Sleeping on the Floor
Sleeping on the floor is not generally an excellent situation (unless you are like Dillon, who frequently takes floor naps), though sometimes you have to do what you have to do to receive your proper rest.
Perhaps you just moved into a home, and your mattress has not been delivered yet, or perhaps you have the short end of the pole and need to sleep on the ground on your next vacation since there are not enough beds.
There are people in different areas of the world who prefer to sleep on the floor, known to help prevent neck and back pain. Irrespective of the scenario, here's a step-by-step guide on comfortably sleeping on the ground.
How to Sleep on the Floor
Regardless of why you have picked the floor as the place to catch your z's, here's a step-by-step guide on the most suitable way best to sleep on the ground comfortably.
Step 1: Find a Soft Surface
If you have to sleep on the floor, you should at least find a soft surface to sleep. A carpeted floor is far more comfortable and easier to sleep over than hardwood flooring.
Hard surfaces might make it difficult for you to fall asleep and irritate pressure points. Therefore, find a place flush with carpeting or rugs.
If there are no carpeted spaces available for you, ensure you take more precautions during step two.
Step 2: Padding, Blankets, and Much More Blankets
The next step would be to bring in additional padding for support. Extra cushioning is helpful for your spine and pressure factors, and it is going to make the whole sleeping on the ground thing a bit more enjoyable. Try and find something thicker to put on, like a quilt or a sleeping bag.
If you don't have either of those things available for you, you can pile blankets on top of each other as a last resort.
You really only want to be sure your blanket mattress is inviting enough to your spine but soft enough to where it does not irritate your stress points.
Once you have your make-shift mattress started, find a nice warm blanket to cover yourself with so that you stay cozy throughout the night.
The floor is significantly colder than a mattress or a sofa, especially if you reside in a cool climate – so be sure to bundle up!
Step 3: Use Pillows for Your Head and Joints
When setting up your temporary floor bed, you'll want to have at least two cushions available – but they are not only for your head.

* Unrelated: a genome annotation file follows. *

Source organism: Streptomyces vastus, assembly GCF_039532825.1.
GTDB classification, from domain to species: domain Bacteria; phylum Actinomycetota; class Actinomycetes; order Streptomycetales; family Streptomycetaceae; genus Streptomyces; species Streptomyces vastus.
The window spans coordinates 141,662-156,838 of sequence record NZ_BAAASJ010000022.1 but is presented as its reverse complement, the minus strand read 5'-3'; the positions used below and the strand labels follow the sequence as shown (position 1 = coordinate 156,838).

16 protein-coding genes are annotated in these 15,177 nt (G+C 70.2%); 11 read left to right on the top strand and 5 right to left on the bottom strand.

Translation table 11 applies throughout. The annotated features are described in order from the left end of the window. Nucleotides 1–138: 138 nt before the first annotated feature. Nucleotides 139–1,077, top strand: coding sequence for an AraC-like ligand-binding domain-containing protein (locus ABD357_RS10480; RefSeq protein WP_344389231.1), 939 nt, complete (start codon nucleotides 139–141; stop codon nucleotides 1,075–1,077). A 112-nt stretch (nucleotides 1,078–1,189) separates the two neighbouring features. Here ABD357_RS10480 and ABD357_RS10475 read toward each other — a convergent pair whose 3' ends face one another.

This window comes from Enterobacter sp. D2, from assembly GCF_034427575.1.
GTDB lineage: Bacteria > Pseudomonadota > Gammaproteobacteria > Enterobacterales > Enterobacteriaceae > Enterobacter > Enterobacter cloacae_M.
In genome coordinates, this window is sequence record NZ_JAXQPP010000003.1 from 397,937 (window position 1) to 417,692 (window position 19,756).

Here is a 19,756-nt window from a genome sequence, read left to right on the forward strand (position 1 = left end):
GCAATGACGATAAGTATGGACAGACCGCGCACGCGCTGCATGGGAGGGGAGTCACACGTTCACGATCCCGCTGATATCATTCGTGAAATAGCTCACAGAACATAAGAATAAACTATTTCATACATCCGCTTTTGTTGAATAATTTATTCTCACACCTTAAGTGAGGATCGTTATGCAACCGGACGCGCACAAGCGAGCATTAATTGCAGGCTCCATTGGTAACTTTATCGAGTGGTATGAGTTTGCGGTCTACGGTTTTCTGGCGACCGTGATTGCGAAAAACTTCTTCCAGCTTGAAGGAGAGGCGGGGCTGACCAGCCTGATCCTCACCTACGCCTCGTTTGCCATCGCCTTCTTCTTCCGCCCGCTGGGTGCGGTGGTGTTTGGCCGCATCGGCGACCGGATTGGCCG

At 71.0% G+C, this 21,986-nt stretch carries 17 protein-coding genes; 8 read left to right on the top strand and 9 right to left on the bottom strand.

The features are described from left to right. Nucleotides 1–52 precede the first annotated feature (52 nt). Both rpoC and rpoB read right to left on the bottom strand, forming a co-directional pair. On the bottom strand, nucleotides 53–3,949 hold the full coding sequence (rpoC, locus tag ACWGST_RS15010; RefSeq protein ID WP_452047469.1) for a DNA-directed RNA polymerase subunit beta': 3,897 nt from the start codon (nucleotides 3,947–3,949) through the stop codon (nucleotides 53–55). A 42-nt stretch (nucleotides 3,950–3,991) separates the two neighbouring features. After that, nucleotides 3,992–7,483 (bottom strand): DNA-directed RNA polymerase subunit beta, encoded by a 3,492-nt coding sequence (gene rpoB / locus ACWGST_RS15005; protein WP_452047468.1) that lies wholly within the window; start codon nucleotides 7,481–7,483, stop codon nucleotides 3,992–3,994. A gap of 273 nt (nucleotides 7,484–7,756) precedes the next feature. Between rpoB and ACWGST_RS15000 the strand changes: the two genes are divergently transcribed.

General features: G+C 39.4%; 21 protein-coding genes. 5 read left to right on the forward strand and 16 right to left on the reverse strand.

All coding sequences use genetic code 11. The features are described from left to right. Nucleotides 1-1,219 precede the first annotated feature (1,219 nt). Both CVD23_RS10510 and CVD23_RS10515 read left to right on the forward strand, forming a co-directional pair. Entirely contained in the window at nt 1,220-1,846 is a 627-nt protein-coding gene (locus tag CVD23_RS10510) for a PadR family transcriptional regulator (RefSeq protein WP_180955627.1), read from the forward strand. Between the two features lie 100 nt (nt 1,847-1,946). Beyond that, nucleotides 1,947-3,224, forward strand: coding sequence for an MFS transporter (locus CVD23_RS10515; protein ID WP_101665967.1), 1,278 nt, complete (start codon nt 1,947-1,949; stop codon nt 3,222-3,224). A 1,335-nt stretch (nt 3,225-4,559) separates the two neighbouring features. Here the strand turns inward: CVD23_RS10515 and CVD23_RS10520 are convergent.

One will be used to support your noggin' while another will offer a cushion to your knee and perhaps your hip joints.
Now, it's not like you are recovering from knee surgery – you are not trying to lift your knee into the air. Instead, you want thinner cushions merely to supply a little additional cushion and keep your joints from pressing against the hard floor.
In regards to the extra pillow cushioning, however, it all depends on your preferred sleeper kind.
Step 4: Manage Your Sleeping Position
When you go to bed on a mattress, what place do you sleep in? If you are mostly a side sleeper, like 68.7 percent of those people in our sleep study, you will want to keep a pillow resting in between your knees so that they are not touching.
This gives them more comfort and support so that you're more inclined to sleep during the night without disruptions.
For the stomach sleepers out there, you would be better off using a thin pillow under your buttocks and a thicker one below your knees.
This may lift the lower half of your body only a bit, so your back is in proper alignment, and your knees are restrained from rubbing against the floor all night.
If you plan on sleeping in your back, your tailbone and shoulder blades can become painful rubbing against the floor.
With that in mind, you might choose to put a small pillow or folded towel under these regions, in addition to under your knees, to keep alignment and prevent soreness.
Step 5: Get Comfortable